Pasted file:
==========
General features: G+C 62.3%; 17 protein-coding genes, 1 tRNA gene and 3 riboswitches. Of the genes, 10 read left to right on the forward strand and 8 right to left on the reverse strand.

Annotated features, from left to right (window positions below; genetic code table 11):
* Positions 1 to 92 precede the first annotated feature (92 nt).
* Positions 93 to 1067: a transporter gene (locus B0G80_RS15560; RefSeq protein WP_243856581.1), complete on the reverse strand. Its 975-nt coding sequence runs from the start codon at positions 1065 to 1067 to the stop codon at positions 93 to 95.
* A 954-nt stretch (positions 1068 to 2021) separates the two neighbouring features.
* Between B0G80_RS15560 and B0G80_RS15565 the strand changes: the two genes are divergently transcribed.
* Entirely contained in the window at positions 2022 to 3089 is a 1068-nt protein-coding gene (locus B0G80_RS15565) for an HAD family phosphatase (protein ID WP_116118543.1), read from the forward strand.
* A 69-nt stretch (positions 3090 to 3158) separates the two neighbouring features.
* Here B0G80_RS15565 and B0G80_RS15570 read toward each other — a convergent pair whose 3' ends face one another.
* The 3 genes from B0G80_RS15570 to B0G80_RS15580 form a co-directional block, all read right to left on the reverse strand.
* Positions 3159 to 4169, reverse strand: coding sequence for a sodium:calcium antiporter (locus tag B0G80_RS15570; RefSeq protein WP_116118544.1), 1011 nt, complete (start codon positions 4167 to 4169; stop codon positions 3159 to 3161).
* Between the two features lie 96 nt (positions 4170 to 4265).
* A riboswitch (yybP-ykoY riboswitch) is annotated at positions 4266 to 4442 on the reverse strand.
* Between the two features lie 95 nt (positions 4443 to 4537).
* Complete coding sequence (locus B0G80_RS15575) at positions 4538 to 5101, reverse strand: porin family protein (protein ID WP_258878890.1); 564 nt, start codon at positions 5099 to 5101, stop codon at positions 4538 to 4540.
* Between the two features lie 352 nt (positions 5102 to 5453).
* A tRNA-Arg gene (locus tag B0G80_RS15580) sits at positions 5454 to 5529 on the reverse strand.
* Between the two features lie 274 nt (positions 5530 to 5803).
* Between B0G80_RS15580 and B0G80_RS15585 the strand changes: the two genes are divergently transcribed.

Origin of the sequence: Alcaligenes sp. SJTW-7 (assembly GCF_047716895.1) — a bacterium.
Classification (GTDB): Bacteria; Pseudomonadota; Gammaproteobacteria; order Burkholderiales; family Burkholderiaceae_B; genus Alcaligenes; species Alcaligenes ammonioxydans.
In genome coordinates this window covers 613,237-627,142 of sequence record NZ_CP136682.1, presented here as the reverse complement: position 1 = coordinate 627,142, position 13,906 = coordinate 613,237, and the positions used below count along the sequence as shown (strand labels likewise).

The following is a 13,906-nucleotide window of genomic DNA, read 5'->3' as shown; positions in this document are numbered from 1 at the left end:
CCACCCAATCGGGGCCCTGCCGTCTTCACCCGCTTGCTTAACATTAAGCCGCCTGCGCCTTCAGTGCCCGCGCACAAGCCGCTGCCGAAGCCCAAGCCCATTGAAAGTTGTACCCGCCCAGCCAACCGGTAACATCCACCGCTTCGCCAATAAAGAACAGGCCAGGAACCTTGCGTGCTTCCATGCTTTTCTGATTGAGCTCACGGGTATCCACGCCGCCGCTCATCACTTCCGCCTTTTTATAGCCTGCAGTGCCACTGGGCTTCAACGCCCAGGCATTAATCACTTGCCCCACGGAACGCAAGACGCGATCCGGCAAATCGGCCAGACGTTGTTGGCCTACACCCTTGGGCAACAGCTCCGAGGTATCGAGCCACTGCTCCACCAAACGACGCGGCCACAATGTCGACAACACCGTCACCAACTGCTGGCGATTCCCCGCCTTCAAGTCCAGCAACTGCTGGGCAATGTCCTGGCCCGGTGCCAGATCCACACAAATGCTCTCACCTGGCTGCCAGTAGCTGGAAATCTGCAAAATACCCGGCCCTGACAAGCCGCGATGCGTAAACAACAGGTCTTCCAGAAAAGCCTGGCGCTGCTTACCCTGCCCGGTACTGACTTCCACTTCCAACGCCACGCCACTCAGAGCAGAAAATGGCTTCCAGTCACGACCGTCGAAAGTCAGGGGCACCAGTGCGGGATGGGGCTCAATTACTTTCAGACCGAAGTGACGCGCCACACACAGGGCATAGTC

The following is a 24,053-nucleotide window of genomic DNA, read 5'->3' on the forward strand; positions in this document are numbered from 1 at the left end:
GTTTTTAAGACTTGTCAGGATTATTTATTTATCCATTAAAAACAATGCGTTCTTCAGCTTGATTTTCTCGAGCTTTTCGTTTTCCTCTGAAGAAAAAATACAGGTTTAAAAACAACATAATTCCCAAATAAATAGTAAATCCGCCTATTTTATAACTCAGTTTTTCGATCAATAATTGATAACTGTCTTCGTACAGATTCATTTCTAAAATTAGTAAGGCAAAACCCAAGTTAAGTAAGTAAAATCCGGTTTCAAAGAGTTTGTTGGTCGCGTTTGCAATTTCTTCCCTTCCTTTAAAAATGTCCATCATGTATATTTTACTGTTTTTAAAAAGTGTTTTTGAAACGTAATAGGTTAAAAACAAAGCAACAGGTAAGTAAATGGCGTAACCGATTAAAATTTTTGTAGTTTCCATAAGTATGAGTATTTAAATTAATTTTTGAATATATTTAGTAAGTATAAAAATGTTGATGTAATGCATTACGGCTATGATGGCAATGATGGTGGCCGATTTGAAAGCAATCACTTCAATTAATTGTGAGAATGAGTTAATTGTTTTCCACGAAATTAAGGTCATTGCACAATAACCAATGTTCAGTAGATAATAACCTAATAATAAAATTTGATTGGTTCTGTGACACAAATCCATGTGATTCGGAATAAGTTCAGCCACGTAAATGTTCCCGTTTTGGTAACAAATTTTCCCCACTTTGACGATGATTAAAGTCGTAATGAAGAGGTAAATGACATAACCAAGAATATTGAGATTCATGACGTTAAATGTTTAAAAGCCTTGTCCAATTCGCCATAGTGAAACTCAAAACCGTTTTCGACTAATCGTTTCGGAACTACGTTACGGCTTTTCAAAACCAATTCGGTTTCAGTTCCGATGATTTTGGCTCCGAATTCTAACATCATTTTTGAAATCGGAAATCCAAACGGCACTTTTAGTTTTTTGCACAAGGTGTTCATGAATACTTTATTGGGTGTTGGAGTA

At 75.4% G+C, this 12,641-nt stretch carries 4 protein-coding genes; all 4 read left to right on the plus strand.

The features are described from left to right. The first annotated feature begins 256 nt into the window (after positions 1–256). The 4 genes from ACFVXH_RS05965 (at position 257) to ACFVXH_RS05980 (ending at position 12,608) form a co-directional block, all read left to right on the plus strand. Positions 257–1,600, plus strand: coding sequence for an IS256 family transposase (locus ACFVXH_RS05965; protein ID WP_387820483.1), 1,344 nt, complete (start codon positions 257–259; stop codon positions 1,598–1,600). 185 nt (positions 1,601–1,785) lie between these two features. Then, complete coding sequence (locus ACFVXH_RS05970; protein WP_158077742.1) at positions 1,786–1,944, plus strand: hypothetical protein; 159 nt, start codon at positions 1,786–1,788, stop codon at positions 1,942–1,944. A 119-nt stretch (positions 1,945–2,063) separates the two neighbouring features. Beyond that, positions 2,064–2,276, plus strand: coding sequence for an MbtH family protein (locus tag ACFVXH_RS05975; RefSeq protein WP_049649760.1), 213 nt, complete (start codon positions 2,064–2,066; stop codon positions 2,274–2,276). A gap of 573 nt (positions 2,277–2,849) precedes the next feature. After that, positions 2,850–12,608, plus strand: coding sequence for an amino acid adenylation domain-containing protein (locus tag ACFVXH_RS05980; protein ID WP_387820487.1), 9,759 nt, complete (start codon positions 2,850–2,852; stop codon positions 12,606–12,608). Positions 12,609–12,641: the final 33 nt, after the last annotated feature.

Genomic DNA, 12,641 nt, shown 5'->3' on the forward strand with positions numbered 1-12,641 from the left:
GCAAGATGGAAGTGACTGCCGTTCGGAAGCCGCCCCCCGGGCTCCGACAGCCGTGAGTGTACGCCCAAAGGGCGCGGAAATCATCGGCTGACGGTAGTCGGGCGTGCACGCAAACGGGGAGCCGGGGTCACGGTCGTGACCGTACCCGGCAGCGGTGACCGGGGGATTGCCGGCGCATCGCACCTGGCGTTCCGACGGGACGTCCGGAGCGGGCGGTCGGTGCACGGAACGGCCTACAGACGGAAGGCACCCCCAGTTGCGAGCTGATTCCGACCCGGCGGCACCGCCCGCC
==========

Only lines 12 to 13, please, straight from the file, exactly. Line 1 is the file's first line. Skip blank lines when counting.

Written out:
* Between the two features lie 96 nt (positions 4170 to 4265).
* A riboswitch (yybP-ykoY riboswitch) is annotated at positions 4266 to 4442 on the reverse strand.